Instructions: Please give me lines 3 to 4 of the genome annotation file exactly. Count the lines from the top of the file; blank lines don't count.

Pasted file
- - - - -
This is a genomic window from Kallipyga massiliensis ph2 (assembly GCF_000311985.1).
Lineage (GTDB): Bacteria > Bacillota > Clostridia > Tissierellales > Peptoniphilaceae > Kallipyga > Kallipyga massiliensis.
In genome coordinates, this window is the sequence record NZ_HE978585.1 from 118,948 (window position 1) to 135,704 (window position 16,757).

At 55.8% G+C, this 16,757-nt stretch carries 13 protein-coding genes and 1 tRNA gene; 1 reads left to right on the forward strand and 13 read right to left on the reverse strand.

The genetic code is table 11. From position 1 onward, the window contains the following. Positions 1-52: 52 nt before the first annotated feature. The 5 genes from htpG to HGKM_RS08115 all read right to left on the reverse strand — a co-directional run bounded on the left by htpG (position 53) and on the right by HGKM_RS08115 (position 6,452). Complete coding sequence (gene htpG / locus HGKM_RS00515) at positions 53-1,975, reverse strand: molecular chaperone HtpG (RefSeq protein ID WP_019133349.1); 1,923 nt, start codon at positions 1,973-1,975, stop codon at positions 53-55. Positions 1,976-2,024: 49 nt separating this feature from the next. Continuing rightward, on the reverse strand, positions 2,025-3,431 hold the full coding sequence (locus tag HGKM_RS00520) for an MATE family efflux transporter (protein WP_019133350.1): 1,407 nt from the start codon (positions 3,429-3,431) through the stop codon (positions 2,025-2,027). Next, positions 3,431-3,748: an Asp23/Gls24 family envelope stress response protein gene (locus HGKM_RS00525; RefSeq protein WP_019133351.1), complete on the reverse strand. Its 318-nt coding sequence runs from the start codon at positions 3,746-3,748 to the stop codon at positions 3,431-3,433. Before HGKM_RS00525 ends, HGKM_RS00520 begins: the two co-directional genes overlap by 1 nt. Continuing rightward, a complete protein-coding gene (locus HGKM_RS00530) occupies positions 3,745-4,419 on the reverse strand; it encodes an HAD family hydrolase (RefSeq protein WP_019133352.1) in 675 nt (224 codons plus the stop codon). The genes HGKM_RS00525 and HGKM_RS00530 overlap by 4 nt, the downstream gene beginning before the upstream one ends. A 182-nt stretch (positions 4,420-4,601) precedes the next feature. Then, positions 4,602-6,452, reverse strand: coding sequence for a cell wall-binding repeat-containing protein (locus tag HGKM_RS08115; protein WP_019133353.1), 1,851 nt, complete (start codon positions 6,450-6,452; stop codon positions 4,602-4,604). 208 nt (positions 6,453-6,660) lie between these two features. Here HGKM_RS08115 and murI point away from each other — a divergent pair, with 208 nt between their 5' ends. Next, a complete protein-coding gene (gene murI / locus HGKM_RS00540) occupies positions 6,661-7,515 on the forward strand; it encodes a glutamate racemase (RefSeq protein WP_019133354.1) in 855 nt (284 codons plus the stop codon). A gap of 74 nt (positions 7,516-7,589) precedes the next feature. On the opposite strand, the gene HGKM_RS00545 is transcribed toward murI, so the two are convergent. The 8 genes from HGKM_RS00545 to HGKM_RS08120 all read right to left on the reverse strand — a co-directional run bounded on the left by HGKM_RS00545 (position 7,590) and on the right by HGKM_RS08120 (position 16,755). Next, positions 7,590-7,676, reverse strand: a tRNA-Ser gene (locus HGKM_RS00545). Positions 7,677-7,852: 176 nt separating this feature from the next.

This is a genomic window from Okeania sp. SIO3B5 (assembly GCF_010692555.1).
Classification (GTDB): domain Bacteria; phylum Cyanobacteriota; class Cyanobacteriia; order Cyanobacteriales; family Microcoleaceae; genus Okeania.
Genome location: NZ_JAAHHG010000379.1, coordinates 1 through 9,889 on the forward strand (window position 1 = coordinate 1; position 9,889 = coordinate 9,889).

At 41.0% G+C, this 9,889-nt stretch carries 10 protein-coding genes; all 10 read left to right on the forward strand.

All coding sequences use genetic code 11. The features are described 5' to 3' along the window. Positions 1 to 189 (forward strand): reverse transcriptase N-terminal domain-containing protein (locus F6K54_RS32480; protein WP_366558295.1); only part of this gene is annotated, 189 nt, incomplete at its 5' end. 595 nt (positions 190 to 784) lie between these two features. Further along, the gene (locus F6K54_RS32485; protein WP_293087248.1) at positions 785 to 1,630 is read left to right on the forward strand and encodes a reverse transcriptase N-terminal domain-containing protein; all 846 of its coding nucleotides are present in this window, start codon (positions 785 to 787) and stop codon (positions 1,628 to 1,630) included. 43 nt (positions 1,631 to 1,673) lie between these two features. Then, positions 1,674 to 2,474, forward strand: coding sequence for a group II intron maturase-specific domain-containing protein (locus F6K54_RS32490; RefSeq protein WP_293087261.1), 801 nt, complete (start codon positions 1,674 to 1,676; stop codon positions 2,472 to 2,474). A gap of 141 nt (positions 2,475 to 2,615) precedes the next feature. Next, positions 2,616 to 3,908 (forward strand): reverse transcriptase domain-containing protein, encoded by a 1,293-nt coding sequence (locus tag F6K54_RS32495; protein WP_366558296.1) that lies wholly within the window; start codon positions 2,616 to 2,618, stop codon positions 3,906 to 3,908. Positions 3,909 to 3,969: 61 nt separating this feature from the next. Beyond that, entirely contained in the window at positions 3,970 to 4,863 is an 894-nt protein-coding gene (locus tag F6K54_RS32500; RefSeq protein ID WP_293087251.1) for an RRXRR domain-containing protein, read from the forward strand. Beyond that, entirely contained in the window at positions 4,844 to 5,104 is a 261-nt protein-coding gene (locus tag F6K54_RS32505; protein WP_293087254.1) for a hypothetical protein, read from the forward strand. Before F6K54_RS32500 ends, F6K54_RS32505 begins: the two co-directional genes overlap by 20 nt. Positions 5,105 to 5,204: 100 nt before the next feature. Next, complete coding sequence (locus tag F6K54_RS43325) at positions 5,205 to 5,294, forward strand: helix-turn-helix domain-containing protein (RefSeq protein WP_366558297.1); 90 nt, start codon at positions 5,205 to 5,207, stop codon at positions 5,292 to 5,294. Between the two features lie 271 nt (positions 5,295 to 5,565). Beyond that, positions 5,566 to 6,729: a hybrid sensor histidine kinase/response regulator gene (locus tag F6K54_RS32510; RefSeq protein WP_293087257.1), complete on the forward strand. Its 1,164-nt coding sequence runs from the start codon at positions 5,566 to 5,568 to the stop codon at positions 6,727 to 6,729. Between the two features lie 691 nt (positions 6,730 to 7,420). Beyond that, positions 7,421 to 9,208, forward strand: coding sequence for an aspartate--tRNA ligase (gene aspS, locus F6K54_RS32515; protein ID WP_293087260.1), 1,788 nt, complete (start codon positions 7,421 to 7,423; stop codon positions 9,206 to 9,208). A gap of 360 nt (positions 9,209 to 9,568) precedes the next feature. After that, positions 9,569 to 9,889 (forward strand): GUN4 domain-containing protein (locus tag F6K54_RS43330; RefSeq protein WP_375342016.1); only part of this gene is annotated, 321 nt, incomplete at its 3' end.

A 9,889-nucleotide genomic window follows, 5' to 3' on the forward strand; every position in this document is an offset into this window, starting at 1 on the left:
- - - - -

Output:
In genome coordinates, this window is the sequence record NZ_HE978585.1 from 118,948 (window position 1) to 135,704 (window position 16,757).

At 55.8% G+C, this 16,757-nt stretch carries 13 protein-coding genes and 1 tRNA gene; 1 reads left to right on the forward strand and 13 read right to left on the reverse strand.